How you can help protect yourself from one of australia's biggest killers

Do you have a family history of heart disease? Would you like to know how to reduce your risk of this potentially deadly disease? One of Australia’s leading medical research organisations, Baker Heart and Diabetes Institute, is calling on people aged 40-70 years to take part in an innovative research study that aims to advance the prevention and treatment of coronary artery disease.

Do you have a family history of heart disease? Would you like to know how to reduce your risk of this potentially deadly disease? One of Australia’s leading medical research organisations, Baker Heart and Diabetes Institute, is calling on people aged 40-70 years to take part in an innovative research study that aims to advance the prevention and treatment of coronary artery disease.

Baker Institute, which has its headquarters in Melbourne adjacent to The Alfred Hospital, is Australia’s first multidisciplinary institute dedicated to reducing death and disability caused by cardiovascular disease, diabetes and related disorders.

Institute Director and cardiologist, Professor Tom Marwick is investigating the use of coronary scanning to identify people in high-risk groups before they develop serious symptoms. He is leading a national, multicentre study, entitled the CAUGHT-CAD study, of over 700 people who haven’t experienced a cardiovascular event themselves, but have immediate family members or relatives who have had a heart attack, stent or surgery. The aim is to find the disease in the early stages, before it narrows the arteries, and initiate treatment to stop it progressing.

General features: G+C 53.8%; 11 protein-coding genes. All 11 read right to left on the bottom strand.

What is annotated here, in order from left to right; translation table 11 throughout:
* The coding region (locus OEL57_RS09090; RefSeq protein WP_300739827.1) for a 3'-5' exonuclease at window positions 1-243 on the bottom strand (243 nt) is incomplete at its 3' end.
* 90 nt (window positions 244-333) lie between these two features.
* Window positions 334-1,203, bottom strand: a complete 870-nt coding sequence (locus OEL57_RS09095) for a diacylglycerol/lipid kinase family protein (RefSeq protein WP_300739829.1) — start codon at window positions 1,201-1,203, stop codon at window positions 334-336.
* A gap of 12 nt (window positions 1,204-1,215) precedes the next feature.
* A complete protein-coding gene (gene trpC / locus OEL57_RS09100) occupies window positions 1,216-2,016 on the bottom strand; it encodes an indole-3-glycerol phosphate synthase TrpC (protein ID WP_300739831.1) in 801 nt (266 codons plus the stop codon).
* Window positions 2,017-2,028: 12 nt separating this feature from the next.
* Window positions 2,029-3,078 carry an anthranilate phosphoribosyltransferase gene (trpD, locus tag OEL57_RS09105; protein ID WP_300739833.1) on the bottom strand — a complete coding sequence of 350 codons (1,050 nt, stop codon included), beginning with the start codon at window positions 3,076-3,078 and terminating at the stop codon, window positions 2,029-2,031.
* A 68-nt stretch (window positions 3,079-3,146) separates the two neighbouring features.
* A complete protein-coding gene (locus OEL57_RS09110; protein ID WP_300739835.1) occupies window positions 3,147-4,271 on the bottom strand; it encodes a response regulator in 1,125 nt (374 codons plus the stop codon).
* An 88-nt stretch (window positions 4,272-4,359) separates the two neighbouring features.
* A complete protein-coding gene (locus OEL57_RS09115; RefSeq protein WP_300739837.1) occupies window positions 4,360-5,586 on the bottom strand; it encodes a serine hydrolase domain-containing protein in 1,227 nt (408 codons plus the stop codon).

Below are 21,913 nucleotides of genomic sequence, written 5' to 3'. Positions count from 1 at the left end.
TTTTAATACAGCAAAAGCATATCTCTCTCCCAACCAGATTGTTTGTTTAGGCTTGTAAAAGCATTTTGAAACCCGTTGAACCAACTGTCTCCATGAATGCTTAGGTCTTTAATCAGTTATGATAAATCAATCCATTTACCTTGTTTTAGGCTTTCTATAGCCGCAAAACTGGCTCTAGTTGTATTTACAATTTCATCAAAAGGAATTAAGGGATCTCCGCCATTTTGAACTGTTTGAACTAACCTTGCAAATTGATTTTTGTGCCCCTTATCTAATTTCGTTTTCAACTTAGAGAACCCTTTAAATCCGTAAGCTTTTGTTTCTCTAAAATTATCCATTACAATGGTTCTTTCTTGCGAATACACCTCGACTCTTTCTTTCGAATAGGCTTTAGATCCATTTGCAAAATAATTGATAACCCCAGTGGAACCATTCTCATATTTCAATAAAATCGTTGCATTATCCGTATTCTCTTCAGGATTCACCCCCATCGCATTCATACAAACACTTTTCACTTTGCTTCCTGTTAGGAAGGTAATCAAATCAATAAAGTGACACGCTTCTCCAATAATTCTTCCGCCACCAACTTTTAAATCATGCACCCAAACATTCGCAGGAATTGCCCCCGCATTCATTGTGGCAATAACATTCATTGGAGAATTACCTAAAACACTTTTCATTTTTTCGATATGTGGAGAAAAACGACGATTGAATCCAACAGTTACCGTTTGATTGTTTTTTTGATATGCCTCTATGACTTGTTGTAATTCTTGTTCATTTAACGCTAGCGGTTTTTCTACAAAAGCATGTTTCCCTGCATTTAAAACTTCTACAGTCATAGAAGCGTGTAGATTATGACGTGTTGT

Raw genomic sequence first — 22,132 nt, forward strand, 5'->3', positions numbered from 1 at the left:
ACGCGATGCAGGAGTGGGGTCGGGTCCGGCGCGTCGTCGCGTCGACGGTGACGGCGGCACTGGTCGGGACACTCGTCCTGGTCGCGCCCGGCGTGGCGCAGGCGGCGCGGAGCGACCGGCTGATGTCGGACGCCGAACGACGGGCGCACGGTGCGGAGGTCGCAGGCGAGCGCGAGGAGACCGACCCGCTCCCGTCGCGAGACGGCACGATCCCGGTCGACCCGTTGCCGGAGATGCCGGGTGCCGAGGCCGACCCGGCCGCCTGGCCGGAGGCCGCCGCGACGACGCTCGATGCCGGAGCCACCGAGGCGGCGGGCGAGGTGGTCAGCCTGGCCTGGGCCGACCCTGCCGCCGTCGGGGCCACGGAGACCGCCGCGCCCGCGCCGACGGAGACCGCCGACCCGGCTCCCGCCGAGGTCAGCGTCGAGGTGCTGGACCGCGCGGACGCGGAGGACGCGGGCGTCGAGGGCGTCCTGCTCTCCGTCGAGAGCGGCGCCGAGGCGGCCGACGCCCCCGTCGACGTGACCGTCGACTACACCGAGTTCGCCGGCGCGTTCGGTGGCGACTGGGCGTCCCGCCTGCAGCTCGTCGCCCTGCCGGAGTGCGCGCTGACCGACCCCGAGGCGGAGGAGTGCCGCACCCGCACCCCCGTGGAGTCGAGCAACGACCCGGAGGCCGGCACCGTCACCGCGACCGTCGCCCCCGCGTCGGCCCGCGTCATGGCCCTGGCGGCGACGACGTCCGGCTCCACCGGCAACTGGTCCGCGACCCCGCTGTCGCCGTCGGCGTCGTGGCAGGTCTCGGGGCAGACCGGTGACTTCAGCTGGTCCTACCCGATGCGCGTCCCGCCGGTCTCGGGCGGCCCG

You may be eligible for a free coronary scan if you are;

  • Between 40-70 years of age
  • Have an immediate family member (parent or sibling) who has had a heart attack, stent or bypass surgery under the age of 60, or non-immediate family member (grandparent, uncle or aunt) under the age of 50
  • Do not take cholesterol lowering medication (statin drug)

Professor Marwick says the CAUGHT-CAD study will show for the first time whether the process of coronary scanning can help to identify people among whom treatment might change the natural history of heart disease.

For more information about the study, please contact Jo Harris on 03 8532 1511 or baker.CAUGHT@bakeridi.edu.au

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